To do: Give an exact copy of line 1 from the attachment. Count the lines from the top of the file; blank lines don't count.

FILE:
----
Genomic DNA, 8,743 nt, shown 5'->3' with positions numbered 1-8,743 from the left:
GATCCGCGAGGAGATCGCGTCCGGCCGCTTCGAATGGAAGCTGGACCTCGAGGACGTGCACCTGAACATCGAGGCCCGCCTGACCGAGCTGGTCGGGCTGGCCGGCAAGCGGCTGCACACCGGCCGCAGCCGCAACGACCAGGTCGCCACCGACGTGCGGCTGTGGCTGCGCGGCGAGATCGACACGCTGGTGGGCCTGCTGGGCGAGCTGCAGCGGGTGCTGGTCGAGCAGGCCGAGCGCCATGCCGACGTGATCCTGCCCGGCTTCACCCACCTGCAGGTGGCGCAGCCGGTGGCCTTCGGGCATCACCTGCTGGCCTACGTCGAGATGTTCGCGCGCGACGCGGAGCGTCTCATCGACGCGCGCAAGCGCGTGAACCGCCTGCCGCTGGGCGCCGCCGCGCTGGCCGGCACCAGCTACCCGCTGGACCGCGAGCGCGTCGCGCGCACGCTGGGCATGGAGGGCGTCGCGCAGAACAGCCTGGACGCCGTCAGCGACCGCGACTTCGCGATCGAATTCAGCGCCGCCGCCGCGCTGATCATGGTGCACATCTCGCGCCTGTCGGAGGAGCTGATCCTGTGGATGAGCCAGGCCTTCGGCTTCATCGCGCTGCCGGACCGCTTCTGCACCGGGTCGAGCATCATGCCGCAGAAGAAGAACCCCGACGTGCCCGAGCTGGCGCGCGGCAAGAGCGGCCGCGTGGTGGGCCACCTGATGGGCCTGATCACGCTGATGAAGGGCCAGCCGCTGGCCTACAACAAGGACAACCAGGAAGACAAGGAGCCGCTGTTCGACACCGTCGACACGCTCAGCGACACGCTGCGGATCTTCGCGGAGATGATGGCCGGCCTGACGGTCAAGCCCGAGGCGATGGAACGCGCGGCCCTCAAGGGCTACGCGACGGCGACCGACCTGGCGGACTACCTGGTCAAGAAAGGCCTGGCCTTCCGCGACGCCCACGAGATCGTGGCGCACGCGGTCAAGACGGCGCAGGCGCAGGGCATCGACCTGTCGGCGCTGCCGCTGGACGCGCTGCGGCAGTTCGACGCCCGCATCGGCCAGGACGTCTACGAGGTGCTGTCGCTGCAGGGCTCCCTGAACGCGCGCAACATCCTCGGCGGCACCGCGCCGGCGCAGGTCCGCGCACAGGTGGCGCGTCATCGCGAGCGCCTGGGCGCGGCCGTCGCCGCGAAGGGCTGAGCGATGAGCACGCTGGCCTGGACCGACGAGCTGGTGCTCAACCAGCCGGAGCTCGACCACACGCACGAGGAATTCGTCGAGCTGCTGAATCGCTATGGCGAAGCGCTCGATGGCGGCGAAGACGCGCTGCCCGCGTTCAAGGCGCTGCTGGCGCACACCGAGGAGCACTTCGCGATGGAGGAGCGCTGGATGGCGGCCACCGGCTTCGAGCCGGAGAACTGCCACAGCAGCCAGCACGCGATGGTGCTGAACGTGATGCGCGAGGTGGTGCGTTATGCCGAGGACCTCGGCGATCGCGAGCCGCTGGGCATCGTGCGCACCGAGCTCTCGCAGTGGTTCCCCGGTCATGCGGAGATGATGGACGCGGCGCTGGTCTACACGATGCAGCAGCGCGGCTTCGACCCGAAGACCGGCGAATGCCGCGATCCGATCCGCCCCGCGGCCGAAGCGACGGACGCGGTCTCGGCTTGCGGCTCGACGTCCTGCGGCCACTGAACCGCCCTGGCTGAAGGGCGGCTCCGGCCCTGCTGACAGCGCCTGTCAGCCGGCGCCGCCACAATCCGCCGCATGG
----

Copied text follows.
Genomic DNA, 8,743 nt, shown 5'->3' with positions numbered 1-8,743 from the left: